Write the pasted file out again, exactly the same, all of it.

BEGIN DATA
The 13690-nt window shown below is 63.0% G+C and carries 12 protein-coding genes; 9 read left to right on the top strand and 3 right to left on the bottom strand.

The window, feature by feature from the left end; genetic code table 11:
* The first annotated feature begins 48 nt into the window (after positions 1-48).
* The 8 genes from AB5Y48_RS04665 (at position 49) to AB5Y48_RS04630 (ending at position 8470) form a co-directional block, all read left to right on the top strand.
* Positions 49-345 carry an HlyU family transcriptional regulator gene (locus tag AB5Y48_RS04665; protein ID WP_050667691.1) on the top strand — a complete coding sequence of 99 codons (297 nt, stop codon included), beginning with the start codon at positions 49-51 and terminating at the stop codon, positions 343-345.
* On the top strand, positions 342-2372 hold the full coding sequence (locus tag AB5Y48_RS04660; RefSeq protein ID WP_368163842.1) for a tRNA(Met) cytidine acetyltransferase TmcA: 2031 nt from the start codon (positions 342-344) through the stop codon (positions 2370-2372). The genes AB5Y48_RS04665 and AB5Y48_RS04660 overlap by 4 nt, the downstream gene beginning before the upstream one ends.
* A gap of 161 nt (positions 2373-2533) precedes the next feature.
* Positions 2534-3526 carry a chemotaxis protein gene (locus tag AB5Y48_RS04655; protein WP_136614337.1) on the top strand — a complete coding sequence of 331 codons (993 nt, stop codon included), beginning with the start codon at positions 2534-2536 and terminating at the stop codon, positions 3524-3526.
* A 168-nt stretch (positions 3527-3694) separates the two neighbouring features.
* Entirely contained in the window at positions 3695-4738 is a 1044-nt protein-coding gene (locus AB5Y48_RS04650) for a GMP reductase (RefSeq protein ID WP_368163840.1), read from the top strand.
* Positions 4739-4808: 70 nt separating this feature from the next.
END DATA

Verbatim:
The 13690-nt window shown below is 63.0% G+C and carries 12 protein-coding genes; 9 read left to right on the top strand and 3 right to left on the bottom strand.

The window, feature by feature from the left end; genetic code table 11:
* The first annotated feature begins 48 nt into the window (after positions 1-48).
* The 8 genes from AB5Y48_RS04665 (at position 49) to AB5Y48_RS04630 (ending at position 8470) form a co-directional block, all read left to right on the top strand.
* Positions 49-345 carry an HlyU family transcriptional regulator gene (locus tag AB5Y48_RS04665; protein ID WP_050667691.1) on the top strand — a complete coding sequence of 99 codons (297 nt, stop codon included), beginning with the start codon at positions 49-51 and terminating at the stop codon, positions 343-345.
* On the top strand, positions 342-2372 hold the full coding sequence (locus tag AB5Y48_RS04660; RefSeq protein ID WP_368163842.1) for a tRNA(Met) cytidine acetyltransferase TmcA: 2031 nt from the start codon (positions 342-344) through the stop codon (positions 2370-2372). The genes AB5Y48_RS04665 and AB5Y48_RS04660 overlap by 4 nt, the downstream gene beginning before the upstream one ends.
* A gap of 161 nt (positions 2373-2533) precedes the next feature.
* Positions 2534-3526 carry a chemotaxis protein gene (locus tag AB5Y48_RS04655; protein WP_136614337.1) on the top strand — a complete coding sequence of 331 codons (993 nt, stop codon included), beginning with the start codon at positions 2534-2536 and terminating at the stop codon, positions 3524-3526.
* A 168-nt stretch (positions 3527-3694) separates the two neighbouring features.
* Entirely contained in the window at positions 3695-4738 is a 1044-nt protein-coding gene (locus AB5Y48_RS04650) for a GMP reductase (RefSeq protein ID WP_368163840.1), read from the top strand.
* Positions 4739-4808: 70 nt separating this feature from the next.